Note: Attorney General Rob McKenna and fellow attorneys general are in Taiwan this week as guests of the Taiwan Ministry of Justice, reciprocating for years of visits from Taiwanese prosecutors to the National Association of Attorneys General (NAAG) Summer Meeting.
Taipei Impressions - First Day (October 8)
I'm in Taiwan with seven other Attorneys General on an exchange visit with our counterparts here. Taiwan's Ministry of Justice generously has brought us here, just as they annually send their own prosecutors to the NAAG summer meeting.
Taipei is a beautiful city, lush with trees and surrounded by green mountains. Its wide boulevards are lined by a mix of older five-six story buildings and elegant new towers, usually containing street-level retail space surmounted by apartments, condominiums or offices. Although densely populated, it doesn't feel as crowded as Tokyo or Beijing.
The word of the day on Taipei's streets is "scooter," as in the thousands of Vespa-style motorbikes that zip in and out of traffic. The scooters simply get through traffic congestion more easily, and can be parked on the sidewalk. (No word on mortality rates, however!)
So far we've avoided the neighborhood typhoon which is hitting Japan today. It's cloudy but a pleasant 75 degrees or so and, notwithstanding the semi-tropical climate, the humidity's not bad.
We've had a good day of meetings, beginning with the presiding officer of the Legislative Yuan, Taiwan's unicameral national legislature. President Wang's position is analogous to our Speaker of the House, and he is a very engaging leader who is serving his fourth term. After meeting him, I understand why he has earned a strong reputation for working effectively with diverse interests and ideologies. He has also served as President of Taiwan's baseball Major League, which in a baseball-crazy nation is another major testament to his skills.
A high-rated program on TV today: Live coverage of the first game in the Yankees-Twins series, broadcast from the game with two Taiwanese commentators.
We enjoyed a terrific lunch at one of Taipei's most famous dumpling restaurants. Making lunch even more special for me was the presence of Dr. Charles Lee, Dean of Student Affairs at Christ's College in Taipei and my high school debate partner from Sammamish High School in Bellevue. Charles and I had not seen one another for 30 years, and it was great fun to catch up with him.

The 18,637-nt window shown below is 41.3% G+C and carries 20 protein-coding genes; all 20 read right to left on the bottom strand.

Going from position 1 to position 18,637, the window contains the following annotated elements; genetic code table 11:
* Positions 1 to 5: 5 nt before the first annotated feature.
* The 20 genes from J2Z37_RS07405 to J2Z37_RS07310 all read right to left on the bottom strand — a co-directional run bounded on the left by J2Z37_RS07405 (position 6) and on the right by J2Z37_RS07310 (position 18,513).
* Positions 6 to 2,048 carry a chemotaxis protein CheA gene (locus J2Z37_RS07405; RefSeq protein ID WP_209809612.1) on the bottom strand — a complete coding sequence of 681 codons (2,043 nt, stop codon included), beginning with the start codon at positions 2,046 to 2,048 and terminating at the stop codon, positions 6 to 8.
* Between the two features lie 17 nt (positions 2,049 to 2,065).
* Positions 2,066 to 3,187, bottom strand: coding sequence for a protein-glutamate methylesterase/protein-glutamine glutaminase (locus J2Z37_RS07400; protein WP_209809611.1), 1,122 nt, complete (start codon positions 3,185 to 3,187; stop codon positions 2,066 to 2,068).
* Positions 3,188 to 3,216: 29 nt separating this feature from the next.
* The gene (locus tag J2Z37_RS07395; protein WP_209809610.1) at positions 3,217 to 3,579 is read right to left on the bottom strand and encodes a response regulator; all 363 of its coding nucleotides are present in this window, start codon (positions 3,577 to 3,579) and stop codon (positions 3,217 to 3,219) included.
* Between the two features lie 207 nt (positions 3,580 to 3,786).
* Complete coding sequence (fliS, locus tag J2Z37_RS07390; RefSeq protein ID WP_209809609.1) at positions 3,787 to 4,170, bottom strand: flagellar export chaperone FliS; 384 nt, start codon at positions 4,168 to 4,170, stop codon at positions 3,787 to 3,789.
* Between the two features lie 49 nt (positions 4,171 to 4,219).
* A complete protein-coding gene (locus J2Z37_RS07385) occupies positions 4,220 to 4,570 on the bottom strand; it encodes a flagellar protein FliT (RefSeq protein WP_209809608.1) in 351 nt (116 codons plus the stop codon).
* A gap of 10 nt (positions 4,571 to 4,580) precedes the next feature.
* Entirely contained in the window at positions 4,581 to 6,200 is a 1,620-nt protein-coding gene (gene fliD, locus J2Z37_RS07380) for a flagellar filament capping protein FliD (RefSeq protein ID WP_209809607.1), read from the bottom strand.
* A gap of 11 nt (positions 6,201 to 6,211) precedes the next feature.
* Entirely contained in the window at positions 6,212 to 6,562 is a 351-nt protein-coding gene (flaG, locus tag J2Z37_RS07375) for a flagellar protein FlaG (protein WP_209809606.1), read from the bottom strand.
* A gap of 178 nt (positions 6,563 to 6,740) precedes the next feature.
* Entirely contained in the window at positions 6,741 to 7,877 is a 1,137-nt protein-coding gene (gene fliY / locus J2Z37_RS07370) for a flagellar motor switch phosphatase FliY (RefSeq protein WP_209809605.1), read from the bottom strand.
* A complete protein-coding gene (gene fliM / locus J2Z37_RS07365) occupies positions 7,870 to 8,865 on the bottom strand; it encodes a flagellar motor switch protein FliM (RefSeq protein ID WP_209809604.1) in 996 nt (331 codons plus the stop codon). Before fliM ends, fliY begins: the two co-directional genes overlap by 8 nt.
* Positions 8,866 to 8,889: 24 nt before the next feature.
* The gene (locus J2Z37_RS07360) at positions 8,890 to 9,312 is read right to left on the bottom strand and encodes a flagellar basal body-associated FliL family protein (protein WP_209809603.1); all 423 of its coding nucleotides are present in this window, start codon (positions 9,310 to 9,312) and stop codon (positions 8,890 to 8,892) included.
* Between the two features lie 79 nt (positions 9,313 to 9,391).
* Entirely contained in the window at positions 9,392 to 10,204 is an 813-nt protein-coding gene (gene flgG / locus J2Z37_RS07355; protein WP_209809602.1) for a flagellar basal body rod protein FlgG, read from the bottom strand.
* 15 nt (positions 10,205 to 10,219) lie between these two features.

We visited the National School for Judges and Prosecutors in the afternoon where Taiwan's legal elite are trained. Eight percent of law students who take the national bar exam actually pass it, and only two to three percent of those who go on to take the admission exam for the National School pass that test. Two percent of eight percent equals a very elite system for selecting judges and prosecutors -- the best of the best, they feel -- which is a system copied from France long ago. Maybe it's why they don't believe they need juries.
Our next stop was at the Supreme Prosecutor's Office, where we met with Prosecutor General Chen Tsung Min. Like the United States Attorney General, Mr. Chen is his nation's "top cop." We took the opportunity to ask about the corruption trial of Taiwan's former president, first lady and their son. As we entered the building we saw a group of demonstrators who were protesting the former president's detention. They were outnumbered by the TV cameramen -- i.e., it was a small demonstration.
Now it's on to a formal dinner hosted by Prosecutor General Chen. More to follow tomorrow.
All the best,